“The only reason to master technique is to be sure the body does not interfere with the soul’s free expression.”La Meri A
The limbic nerve causes our voice to bare our soul to the world
Vocal cords (folds) are affected by the limbic nerve pathway and this is a nerve that sends signals to change the tone of your voice depending on your feelings and environment. This vocal change is activated unconsciously by the nerve, the same way a sudden yell or scream or cry comes out of you. So unless you are conscious of how your thinking affects your voice, you may end up with a crazy, trembling, sudden quietness, huskiness, lump-in-the-throat feeling that causes grief. We cannot hide what we are really thinking because your voice will expose your feelings by either making you sound higher or deeper, softer or louder.
Tonal changes affect how you are perceived by others and ultimately how well you relate in conversation and negotiations.
Nerves tighten the Jaw, Mouth, Tongue causing your tone of voice to change
Most of us keep our lips too close together and it makes us look fearful and defensive. Our tone of voice changes when we are nervous. It becomes squeaky and higher pitched, it reduces the space in our mouth and limits our volume. The jaw is the most complex joint in the body; it has 56 moving parts and is capable of many thousands of pounds of force per square inch.
When we keep our lips tight it sends the wrong message of not wanting to engage. So our mouth needs to be open as we speak and not locked or tight and you can do this by opening the jaw softy and not stiffening your lips, keeping your tongue soft and agile. Your voice will sound deeper when your jaw is more relaxed and open. Tightness in the mouth restricts free flowing sound and instead it becomes forced. When sound is forced it comes out sounding unnatural and not relaxed.
The tongue is a very large muscle in your mouth and is the strongest muscle in our body per diameter. In speech and singing it is responsible for articulating words. Sometimes when the tongue is too tight it scrolls to the back of the throat making your voice sound muffled and harsh.
Voice Tip – check your tongue position
Check in the mirror while you are speaking to see if your tongue is pulling to the back of your throat. Change this by resting the tip of your tongue at the bottom of your teeth and keep the tongue muscle soft. Notice if you see any signs of tightness in the jaw, lips and mouth.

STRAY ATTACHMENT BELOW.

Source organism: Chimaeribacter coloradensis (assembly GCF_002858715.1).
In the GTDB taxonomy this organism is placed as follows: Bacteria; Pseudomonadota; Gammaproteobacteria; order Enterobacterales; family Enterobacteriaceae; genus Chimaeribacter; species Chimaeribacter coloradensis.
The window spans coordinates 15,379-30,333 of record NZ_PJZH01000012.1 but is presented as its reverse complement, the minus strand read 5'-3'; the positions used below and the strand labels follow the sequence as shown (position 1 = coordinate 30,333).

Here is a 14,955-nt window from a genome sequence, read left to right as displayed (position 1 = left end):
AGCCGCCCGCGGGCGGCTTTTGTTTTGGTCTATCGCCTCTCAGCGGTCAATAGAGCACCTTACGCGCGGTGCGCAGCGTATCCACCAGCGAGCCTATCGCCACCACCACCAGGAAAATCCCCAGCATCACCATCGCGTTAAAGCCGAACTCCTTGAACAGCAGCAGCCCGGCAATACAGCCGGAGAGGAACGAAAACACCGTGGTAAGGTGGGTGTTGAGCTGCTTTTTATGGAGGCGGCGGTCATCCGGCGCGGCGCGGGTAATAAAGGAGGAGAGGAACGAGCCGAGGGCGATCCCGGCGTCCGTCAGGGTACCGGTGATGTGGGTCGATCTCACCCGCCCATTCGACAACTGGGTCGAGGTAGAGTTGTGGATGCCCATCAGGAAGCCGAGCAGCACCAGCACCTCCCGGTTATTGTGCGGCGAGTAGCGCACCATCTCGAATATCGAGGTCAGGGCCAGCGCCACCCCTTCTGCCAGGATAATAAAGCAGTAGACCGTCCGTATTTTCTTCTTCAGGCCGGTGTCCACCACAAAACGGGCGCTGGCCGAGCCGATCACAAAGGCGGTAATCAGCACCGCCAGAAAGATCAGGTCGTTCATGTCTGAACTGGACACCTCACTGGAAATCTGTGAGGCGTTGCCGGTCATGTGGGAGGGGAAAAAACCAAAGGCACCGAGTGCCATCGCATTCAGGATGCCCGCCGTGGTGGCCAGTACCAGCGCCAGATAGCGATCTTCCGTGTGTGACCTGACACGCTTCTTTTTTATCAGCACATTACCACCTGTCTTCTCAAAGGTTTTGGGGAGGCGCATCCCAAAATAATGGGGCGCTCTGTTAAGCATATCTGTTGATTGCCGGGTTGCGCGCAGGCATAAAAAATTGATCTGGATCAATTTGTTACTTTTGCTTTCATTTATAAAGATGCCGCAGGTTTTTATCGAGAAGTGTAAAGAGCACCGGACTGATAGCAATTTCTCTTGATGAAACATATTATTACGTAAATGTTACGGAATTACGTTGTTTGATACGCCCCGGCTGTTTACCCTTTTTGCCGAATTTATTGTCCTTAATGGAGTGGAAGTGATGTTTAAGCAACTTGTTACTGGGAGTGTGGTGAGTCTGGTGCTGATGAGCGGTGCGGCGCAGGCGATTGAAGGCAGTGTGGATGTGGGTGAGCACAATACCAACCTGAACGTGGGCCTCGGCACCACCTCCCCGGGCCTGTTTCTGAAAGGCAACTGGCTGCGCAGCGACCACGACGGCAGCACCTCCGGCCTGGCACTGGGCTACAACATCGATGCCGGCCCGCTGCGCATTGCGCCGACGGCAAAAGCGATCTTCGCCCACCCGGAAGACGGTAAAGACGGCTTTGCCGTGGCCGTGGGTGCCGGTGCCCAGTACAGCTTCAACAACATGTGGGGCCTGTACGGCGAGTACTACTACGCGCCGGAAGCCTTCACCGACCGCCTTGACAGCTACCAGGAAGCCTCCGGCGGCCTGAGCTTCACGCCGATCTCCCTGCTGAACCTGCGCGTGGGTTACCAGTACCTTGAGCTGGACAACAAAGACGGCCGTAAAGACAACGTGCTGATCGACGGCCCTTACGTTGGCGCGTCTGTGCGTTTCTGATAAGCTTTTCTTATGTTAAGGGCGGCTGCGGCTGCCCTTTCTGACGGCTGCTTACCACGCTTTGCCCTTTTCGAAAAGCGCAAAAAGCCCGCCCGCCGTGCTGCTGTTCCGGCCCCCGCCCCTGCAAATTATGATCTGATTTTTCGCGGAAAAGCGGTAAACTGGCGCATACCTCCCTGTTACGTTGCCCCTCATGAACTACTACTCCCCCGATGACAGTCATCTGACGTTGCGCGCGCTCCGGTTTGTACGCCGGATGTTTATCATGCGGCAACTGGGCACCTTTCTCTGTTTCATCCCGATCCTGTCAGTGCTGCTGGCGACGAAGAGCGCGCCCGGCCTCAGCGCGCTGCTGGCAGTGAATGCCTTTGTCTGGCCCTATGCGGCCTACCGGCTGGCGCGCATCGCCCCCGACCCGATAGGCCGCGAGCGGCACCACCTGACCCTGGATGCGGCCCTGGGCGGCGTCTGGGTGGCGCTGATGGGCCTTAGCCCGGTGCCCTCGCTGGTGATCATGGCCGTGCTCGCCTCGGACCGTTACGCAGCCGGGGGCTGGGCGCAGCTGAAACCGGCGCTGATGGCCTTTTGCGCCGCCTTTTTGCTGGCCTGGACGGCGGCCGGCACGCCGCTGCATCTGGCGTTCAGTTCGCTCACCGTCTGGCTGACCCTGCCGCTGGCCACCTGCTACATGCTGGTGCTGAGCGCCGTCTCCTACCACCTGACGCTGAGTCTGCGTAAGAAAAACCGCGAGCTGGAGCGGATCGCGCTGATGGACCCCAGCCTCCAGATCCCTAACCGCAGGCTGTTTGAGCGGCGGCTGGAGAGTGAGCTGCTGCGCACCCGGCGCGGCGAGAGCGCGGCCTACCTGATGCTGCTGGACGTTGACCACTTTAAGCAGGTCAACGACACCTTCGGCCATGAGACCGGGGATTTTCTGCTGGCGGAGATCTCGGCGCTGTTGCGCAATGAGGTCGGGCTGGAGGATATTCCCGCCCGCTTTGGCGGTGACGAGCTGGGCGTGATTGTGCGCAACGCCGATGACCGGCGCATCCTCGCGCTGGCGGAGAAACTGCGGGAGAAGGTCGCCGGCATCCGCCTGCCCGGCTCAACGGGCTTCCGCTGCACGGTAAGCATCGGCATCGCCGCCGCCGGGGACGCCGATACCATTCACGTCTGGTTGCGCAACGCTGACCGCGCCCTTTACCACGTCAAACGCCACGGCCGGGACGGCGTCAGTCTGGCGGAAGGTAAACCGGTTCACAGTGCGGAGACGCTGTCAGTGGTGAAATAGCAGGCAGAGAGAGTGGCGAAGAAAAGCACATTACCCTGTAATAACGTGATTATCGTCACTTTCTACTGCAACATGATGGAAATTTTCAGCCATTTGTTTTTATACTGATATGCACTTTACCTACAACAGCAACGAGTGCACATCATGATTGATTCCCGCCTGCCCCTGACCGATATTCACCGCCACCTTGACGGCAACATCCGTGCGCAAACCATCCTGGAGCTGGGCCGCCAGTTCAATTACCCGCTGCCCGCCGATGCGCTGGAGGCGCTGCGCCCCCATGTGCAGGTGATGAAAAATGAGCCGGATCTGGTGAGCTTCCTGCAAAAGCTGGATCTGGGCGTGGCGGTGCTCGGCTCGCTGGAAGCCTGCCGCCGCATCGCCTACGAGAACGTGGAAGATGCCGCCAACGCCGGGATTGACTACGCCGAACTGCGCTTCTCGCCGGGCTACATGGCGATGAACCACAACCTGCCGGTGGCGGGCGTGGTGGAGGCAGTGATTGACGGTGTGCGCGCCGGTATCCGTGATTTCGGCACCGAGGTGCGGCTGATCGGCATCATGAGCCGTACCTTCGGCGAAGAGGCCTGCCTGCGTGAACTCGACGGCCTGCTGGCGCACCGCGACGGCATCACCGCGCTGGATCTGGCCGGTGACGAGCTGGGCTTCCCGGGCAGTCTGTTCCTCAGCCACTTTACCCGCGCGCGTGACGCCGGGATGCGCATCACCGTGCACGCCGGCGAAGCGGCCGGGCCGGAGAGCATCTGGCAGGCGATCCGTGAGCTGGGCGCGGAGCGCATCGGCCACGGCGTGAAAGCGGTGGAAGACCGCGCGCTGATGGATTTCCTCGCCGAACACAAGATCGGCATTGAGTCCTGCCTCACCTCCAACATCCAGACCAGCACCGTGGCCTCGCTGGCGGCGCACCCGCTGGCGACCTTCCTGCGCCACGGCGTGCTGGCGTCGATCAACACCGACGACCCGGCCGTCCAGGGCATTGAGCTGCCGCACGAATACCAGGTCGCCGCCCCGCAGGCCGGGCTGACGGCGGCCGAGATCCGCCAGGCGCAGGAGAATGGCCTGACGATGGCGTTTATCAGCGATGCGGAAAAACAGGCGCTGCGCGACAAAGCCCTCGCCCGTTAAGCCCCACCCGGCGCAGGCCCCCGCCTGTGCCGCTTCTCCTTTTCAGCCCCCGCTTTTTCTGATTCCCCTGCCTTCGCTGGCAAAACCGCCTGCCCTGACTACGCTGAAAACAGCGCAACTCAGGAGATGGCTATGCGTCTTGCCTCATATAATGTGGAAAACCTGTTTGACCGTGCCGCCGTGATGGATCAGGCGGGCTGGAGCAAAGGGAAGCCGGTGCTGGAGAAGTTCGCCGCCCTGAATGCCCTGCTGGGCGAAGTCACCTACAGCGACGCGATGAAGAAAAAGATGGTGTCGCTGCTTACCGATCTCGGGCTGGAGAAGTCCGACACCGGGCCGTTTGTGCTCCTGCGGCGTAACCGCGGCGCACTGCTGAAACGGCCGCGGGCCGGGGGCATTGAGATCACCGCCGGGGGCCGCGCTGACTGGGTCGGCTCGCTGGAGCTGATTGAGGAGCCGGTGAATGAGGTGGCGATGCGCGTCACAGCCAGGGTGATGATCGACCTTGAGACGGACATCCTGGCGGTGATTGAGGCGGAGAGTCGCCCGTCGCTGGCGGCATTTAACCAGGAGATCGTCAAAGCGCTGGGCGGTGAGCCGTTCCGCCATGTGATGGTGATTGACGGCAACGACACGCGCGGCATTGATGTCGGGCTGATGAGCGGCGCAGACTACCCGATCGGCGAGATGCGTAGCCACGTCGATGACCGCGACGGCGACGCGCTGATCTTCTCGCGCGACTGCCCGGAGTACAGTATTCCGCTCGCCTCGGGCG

Your Breath and Your Vocal Cord Coordination may be just right
Your voice tonality can change when your vocal cords close too much or not enough, affecting the quality of speaking and the meaning it gives. When the vocal cords are closed too much there is less breath flow and that means the person is holding back; on the other side it also makes your voice sound deeper and assertive.
When the vocal cords are not closed enough the breath is flowing too much making you sound softer and higher pitched, resulting in a less assertive however more nurturing sound.
Research tells us that the ability to make more money is usually associated with those who have deeper voices and this is associated with having more authority and assertiveness in the voice. A command tonality is a leadership skill and women, in particular, who have higher-pitched voices naturally struggle to create this quality.
Watch a video on how to use your vocal cords well HERE.
Margaret Thatcher was an example of how her leadership became stronger after taking voice lessons to improve her tone. Click here to watch the before and after.
You cannot assess your own tone of voice because what you hear inside your head is not actually what everyone else hears and it’s your skull that’s to blame. More specifically, it’s the way your skull vibrates. So you can either record yourself and listen back or, if you consider yourself to be a professional voice user, have a voice coach who is trained to listen and adjust specific nuances in tone assist you. They can help create a quality that is best for the style of speaking you would like to deliver.
Voice exercises can be practiced to gain greater control over your voice. Click here to find out more about business voice coaching.